You see, when you are evangelizing and somebody challenges you on some doctrine of the Christian faith, it takes great practice and understanding to realize what is truly going on. Piggybacking on some of the posts I have done recently regarding worldviews, you must recognize that the actual objection is typically not at all the objection stated or being asked. If you can't see through the apparent objection into the heart of the actual objection, you will forever get stuck in rabbit trails and side issues, and will never begin chipping away at the ultimate authority in their worldview. Dr. White (via rough paraphrase) says:
The skill that we need to be cultivating is the ability to identify what the fundamental error is in the assumption that lies behind the objection. What I find myself doing more and more is immediately jumping to it and challenging that.1
Now, how would you respond? Think about it for a moment. If you dive headlong into arguing about the fact that the Bible is God’s Word and cannot lie, you’ve taken the bait. If you begin arguing how Jesus’ ministry was full of eyewitnesses to many miracles and they affirmed what the writers of the gospels recorded, you have been duped.
Think hard about this. What is lying at the heart of this objection? What philosophical bias and presupposition is he holding to that causes him to object in this way?
The ACTUAL objection is this: you opponent is a naturalist and doesn’t believe that miracles can happen. Now nobody will ever come right out and tell you that, but they hint at it with what they will tell you. It is up to you to be able to cut through all of the distractions and get to the heart of the matter. Your response therefore should be to challenge his underlying philosophical naturalism rather than to argue about particular manifestations of that philosophical naturalism (his voiced objection being one such manifestation).
Again, we must realize that what is happening when you encounter an objection, is that the entire edifice of the Christian worldview is coming into opposition with the entire edifice of the opponent’s worldview. There is no neutral ground on which you and the detractor agree so that you can argue from that point. You must get them to see that their objection lies not in some “fact” or “proof,” but actually in a philosophical bias or presupposition at the heart of their web of beliefs. Furthermore this presupposition is nearly always unproven and untested and adopted by FAITH.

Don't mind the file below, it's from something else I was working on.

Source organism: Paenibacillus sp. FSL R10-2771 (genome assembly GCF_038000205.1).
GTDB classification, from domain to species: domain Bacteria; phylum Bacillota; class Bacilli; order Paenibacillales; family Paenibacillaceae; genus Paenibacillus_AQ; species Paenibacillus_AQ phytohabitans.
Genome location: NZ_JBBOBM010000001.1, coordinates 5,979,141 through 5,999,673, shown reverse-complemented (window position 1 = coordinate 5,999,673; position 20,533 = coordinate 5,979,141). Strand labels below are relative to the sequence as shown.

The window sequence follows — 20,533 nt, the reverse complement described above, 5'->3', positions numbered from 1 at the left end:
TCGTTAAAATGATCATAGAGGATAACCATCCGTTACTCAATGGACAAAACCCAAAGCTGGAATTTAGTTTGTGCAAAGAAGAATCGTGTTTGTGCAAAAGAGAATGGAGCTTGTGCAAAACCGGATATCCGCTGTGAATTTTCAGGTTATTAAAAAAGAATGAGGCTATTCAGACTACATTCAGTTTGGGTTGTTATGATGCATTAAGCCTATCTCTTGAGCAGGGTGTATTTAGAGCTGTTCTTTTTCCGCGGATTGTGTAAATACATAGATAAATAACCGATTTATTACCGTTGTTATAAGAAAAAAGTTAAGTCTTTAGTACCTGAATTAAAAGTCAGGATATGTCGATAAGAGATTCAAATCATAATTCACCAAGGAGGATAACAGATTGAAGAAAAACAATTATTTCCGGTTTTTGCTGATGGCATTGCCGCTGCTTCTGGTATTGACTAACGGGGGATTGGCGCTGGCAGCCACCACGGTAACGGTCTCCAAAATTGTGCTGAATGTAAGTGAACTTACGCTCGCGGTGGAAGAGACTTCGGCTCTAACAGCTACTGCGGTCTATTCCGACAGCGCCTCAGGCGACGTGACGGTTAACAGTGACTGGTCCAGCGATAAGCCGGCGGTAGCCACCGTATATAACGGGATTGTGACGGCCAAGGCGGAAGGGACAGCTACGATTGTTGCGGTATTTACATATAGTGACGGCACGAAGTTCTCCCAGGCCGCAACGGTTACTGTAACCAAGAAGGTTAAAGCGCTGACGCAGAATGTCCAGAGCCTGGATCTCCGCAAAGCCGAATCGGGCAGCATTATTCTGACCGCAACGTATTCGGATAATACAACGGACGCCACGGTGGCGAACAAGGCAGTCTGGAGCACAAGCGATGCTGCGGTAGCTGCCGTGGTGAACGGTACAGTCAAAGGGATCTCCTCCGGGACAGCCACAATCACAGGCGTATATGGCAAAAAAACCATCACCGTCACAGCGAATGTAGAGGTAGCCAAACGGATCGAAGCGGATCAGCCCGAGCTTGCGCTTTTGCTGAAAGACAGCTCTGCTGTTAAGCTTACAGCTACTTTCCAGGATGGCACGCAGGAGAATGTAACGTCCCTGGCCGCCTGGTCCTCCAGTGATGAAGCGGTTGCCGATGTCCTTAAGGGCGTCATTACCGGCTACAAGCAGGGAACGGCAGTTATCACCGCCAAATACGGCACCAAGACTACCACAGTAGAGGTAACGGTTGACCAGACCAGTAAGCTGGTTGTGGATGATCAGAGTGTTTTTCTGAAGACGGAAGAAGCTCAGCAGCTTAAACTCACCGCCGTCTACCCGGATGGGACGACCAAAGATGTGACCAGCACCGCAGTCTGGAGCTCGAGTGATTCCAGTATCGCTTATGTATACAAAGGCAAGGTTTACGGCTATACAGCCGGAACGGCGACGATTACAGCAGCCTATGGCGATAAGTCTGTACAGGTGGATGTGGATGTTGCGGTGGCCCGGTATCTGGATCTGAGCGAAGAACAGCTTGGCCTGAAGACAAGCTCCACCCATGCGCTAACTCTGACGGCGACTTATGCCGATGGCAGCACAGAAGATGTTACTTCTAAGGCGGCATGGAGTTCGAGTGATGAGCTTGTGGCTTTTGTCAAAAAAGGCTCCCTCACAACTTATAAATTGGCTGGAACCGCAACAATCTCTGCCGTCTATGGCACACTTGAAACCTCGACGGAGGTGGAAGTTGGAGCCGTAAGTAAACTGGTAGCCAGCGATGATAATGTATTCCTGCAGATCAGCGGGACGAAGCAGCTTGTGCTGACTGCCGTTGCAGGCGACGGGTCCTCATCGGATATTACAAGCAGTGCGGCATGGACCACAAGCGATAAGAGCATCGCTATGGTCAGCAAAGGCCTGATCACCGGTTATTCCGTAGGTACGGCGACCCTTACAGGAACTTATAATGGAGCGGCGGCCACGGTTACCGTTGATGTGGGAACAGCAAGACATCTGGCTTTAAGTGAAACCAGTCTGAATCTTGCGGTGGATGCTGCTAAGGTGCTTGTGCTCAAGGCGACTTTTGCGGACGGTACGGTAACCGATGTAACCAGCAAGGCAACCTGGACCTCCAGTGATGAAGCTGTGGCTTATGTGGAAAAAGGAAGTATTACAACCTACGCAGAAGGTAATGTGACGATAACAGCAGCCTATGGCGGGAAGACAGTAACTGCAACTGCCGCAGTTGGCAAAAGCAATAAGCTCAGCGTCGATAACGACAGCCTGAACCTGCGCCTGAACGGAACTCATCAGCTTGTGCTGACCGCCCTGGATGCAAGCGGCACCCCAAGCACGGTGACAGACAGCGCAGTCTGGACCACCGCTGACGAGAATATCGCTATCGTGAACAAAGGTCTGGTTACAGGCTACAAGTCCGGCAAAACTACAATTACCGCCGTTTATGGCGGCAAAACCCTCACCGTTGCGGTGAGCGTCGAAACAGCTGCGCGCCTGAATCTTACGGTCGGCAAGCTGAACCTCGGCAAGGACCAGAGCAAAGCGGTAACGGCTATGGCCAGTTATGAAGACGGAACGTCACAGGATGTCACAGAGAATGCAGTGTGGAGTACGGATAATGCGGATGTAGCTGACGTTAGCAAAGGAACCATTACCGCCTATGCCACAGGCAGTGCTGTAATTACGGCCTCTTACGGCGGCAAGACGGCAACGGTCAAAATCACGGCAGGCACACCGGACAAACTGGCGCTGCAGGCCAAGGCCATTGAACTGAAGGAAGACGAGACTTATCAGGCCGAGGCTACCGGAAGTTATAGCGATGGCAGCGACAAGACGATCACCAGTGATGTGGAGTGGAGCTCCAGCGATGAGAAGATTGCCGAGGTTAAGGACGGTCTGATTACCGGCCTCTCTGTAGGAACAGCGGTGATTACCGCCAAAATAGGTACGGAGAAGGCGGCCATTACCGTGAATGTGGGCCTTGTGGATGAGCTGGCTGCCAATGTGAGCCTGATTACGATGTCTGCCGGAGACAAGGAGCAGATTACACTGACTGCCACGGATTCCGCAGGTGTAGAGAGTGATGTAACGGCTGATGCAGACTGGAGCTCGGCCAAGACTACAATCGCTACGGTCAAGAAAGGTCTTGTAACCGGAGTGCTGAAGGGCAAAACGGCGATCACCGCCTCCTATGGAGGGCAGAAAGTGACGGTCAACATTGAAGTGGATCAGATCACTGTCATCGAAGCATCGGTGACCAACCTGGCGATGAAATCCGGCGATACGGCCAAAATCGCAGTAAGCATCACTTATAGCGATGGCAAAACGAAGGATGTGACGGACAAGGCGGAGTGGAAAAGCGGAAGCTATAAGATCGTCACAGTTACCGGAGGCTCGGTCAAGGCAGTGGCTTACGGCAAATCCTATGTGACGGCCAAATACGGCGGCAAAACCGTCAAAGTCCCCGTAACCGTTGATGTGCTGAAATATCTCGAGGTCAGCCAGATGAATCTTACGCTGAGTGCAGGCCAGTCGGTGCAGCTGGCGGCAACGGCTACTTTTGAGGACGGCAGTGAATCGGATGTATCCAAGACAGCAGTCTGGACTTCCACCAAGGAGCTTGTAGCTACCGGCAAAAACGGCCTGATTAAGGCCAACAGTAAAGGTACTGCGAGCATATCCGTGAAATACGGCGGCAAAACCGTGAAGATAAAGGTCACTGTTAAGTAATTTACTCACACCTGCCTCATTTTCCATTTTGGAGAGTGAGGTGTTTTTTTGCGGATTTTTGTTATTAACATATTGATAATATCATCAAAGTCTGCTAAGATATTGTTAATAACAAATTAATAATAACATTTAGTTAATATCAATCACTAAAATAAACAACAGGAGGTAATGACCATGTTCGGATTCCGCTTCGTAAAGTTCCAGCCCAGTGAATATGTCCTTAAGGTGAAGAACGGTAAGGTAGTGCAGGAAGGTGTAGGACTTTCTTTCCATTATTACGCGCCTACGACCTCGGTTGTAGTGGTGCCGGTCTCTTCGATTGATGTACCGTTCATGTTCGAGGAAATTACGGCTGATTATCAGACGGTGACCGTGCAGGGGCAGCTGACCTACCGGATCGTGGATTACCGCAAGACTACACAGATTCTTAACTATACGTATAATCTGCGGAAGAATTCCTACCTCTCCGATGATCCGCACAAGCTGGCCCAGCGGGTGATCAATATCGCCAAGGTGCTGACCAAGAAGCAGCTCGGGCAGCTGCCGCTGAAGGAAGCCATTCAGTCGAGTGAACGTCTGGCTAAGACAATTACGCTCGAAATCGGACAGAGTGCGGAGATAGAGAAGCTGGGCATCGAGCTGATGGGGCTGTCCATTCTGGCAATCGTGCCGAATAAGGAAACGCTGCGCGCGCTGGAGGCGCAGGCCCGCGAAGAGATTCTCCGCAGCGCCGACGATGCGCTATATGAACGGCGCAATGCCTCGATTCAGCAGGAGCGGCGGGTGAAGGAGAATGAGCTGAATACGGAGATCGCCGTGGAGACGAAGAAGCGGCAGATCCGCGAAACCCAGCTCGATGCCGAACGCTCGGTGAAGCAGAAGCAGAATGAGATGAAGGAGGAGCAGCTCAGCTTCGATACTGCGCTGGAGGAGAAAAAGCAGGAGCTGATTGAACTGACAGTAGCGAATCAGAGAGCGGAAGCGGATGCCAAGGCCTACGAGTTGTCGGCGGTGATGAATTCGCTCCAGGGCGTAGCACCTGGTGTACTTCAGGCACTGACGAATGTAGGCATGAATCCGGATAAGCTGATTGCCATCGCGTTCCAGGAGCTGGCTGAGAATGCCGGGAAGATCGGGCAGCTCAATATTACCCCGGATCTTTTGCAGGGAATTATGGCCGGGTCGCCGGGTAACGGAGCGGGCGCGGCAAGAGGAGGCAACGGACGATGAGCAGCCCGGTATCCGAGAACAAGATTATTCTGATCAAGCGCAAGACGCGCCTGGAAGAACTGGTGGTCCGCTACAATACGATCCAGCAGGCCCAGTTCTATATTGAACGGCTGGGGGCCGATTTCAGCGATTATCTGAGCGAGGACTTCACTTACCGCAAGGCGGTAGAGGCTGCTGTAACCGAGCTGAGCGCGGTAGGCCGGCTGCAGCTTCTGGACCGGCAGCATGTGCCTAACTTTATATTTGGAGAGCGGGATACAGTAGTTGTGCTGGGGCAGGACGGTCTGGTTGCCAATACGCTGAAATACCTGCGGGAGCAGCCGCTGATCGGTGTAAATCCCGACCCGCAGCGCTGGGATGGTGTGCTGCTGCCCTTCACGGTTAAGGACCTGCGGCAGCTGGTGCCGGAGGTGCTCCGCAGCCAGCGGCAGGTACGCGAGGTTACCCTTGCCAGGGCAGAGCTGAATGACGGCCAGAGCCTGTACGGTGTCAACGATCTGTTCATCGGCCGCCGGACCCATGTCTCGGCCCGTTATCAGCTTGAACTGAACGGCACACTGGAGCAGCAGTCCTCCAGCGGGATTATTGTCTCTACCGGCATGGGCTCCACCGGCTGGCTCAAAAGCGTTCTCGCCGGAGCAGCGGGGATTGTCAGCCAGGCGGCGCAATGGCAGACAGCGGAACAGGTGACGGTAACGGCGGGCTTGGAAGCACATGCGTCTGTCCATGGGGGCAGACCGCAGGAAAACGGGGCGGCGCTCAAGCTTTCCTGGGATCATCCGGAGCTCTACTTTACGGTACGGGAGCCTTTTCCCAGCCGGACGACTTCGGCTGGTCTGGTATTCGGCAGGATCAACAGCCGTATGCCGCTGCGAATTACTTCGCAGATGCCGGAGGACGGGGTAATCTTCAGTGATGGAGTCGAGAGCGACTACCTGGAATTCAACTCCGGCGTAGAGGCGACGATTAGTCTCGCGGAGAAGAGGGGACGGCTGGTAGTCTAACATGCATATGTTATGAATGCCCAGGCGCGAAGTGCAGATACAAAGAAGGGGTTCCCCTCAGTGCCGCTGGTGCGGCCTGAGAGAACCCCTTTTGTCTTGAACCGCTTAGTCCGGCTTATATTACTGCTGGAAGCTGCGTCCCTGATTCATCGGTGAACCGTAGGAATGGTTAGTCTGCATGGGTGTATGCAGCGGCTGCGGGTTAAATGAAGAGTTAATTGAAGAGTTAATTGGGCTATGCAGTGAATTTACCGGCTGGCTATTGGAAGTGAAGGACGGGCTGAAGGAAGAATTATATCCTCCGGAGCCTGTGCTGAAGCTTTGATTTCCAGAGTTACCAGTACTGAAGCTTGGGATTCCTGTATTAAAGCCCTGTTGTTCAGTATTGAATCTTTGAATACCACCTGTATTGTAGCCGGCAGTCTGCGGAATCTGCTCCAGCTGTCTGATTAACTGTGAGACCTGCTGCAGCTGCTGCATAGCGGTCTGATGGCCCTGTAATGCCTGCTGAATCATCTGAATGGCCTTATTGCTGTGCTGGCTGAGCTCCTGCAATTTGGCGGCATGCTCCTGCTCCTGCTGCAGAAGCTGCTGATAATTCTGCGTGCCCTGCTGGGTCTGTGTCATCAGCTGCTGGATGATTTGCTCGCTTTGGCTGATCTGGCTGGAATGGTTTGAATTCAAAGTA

James White gives a couple more examples in his lesson with particular responses that he might give:
Question: You really believe the bible is the word of God?
Answer: So you don't believe God can communicate?2
Question: How can Jesus pray to God if he is God?
Answer: So you think the God-Man would be an atheist?3
Facts are the if the Christian God exists, these objections are not objections at all, and so it is clear that your opponent is assuming Christianity must be false from the outset. You must get them to see this assumption and then challenge them on it.
I would like to make one final point on this topic. The vast majority of the time your opponent has no clue about their philosophical biases and presuppositions that are the root of their objections. Again, most people think in a very poor fashion and as such rarely stop to contemplate the intricacies of their belief system. I don’t say this to be mean or rude, our society as a whole does not promote thinking in such an encompassing fashion and as such most people have never been taught these things. This is why we need to be thoroughly prepared as Christians to be able to challenge people while we teach them how to think well. Our hope is that because they are made in the image of God, when our opponent’s biases and foundation-less assumptions are exposed, they will see their inconsistency and arbitrariness and seek to establish their worldview and frame of thinking in something that is neither arbitrary nor inconsistent. It’s at that point that we can present the Christian worldview as the only viable alternative.
1 White, James. "The Doctrine of the Trinity." Sermonaudio.com. http://www.sermonaudio.com/sermoninfo.asp?SID=112141314305 (accessed 8/13/2014).